"So they've now changed their tactics into saying ... we want to be part of the solution. We want to work with you. But their job is to sell cigarettes. Their shareholders demand it of them. They have got to increase their products and their sales as much as they possibly can. And so they're not part of the solution, but they are certainly trying to ingratiate themselves with health authorities, with governments. By saying, you know, we're here to help you. We're the best to advise on our products and so on."

The World Health Organisation's Framework Convention on Tobacco Control is the only international convention since it was formed in the 1940s, she said.

"It basically says that the tobacco industry has no place at the table in the formulation of policy. Of course, they need to be consulted with government about implementation of smokefree areas on the impact of warnings and so on. But they have no place in the implementation of policy because the history is that they absolutely interfere and try and derail it."

The tobacco industry was, however, careful to abide by the laws of each country, she said, and smoking rates in places like Asia were gradually inching downwards.

"The good news is that our bodies are remarkably able - if caught in time - to undo some of the damage done by cigarettes, so it's always worth quitting.

"The even better news is that when people quit smoking, very quickly - even within a week - it starts to have beneficial effects in terms of your blood pressure. Certainly heart disease by five years is reduced dramatically and even the risk of cancer comes down within the decade.

The prevalence of smoking in Hong Kong - where she lives - is now in single figures, or 9.5 percent of the population. This had been achieved thanks to a complete ban on e-cigarettes and heated tobacco products.

"So Hong Kong and other countries have shown you can get the prevalence rates down without having to rely on [vapes]."

Ferguson asked Mackay what the tobacco industry might do in future to boost sales.

"I think the tobacco industry will not give up easily, for sure. They've got a very, very lucrative business. I mean their profits are bigger than the GDP of many countries. They are an incredibly powerful, well-financed industry and they fear no one. They fear no governments and their job is certainly to sell cigarettes and sell tobacco and nicotine products in whatever way, shape and form they can."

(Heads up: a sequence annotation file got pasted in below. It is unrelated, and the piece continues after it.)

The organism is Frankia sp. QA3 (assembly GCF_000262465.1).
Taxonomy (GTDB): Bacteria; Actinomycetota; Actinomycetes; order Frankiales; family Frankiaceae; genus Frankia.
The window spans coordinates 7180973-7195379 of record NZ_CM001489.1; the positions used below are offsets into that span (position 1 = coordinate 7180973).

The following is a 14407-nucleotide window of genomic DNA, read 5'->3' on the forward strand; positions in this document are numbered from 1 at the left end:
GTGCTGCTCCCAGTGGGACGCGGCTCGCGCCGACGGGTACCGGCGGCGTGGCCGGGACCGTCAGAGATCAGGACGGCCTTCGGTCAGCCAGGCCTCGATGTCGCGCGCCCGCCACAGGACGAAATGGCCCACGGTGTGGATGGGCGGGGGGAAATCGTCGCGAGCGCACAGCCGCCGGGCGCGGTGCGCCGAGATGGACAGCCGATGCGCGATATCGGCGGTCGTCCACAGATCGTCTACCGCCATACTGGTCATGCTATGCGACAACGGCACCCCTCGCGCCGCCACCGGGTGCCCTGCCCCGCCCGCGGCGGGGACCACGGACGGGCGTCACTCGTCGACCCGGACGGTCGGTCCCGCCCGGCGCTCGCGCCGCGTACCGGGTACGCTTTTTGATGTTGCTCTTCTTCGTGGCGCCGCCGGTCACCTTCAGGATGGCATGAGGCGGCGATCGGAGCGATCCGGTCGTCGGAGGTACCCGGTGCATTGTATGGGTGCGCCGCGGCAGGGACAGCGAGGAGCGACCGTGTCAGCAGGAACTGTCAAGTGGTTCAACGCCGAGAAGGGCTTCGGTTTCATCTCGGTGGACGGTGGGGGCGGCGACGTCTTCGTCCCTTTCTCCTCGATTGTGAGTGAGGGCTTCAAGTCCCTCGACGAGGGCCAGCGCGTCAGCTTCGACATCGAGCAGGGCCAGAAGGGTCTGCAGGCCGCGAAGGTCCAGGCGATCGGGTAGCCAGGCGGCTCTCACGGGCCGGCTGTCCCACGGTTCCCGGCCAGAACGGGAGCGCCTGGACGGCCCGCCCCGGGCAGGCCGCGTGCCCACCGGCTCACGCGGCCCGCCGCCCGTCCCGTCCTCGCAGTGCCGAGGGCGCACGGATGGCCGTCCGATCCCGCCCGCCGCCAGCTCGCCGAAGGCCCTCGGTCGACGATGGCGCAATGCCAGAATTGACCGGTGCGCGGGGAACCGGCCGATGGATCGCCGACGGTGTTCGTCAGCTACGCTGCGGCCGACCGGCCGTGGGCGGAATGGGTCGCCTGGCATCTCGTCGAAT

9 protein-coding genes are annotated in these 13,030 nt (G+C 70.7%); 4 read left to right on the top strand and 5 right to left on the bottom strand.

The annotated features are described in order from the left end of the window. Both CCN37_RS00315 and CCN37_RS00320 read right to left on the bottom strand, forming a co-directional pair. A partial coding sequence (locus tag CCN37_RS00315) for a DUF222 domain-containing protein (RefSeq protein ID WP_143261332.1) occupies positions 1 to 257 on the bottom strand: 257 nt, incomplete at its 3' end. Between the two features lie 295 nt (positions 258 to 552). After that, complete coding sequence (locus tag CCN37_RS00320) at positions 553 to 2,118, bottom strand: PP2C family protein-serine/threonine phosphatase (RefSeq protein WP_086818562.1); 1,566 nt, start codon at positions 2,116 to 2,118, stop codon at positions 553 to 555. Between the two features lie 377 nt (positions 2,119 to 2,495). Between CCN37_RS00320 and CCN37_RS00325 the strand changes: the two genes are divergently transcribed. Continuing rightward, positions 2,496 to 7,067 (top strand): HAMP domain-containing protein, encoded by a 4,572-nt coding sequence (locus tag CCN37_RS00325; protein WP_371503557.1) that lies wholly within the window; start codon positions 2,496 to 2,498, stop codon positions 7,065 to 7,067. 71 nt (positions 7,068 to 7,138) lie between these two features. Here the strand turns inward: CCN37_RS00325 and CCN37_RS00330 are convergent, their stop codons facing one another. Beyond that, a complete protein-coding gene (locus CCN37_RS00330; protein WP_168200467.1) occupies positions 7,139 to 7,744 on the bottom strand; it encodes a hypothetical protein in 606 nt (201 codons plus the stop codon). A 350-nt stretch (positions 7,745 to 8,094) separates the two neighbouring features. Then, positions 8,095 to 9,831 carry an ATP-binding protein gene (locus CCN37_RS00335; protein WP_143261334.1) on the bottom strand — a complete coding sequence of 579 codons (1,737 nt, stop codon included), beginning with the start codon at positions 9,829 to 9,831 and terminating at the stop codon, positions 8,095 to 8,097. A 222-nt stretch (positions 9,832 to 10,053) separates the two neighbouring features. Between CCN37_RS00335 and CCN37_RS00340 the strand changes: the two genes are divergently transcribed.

Ferguson asked about the impact of the smokefree law repeal combined with the lack of regulation around e-cigarettes.

"I think Big Tobacco will be delighted at what's happening in New Zealand at the moment and I think that's an indication that it will have severe consequences in terms of future tobacco use and the future health of people in New Zealand."

There was, however, an "army" around the world now working on tobacco control, she said.

 "And it's become institutionalised. Instead of a few of us holding up placards almost as activists way back in the 1980s, it's become established, core public health policy. And so the tactics of the tobacco industry have changed, and I'm no longer a sort of lone voice in the wilderness.

"I often say I have the tobacco industry to thank for my ever going into tobacco control.

"I was in hospital medicine and three things happened. One was our wards were full of smokers, many of whom had end-stage disease. And I realised that the health of the community would never be improved by curative medicine.

"Secondly, I became very much involved with the women's movement and still I'm a very committed feminist. In those days, women's health was ... very gynaecological really, but I realised that more women were being killed by tobacco than by every method of birth control combined, and that, in fact tobacco was a women's issue.

"And then thirdly, BAT [British American Tobacco] - and I often credit them for this - put out a document saying that I was unrepresentative. You know, I didn't know what I was talking about. [That] they, the tobacco industry, were the best source of reliable information. That was it. That was my tipping point. I was so outraged.

"But I often say I thank British American Tobacco for my ... 40 years of working tobacco control. I mean, I just need to be threatened with another lawsuit or called another name - and I'm up and running again, Susie."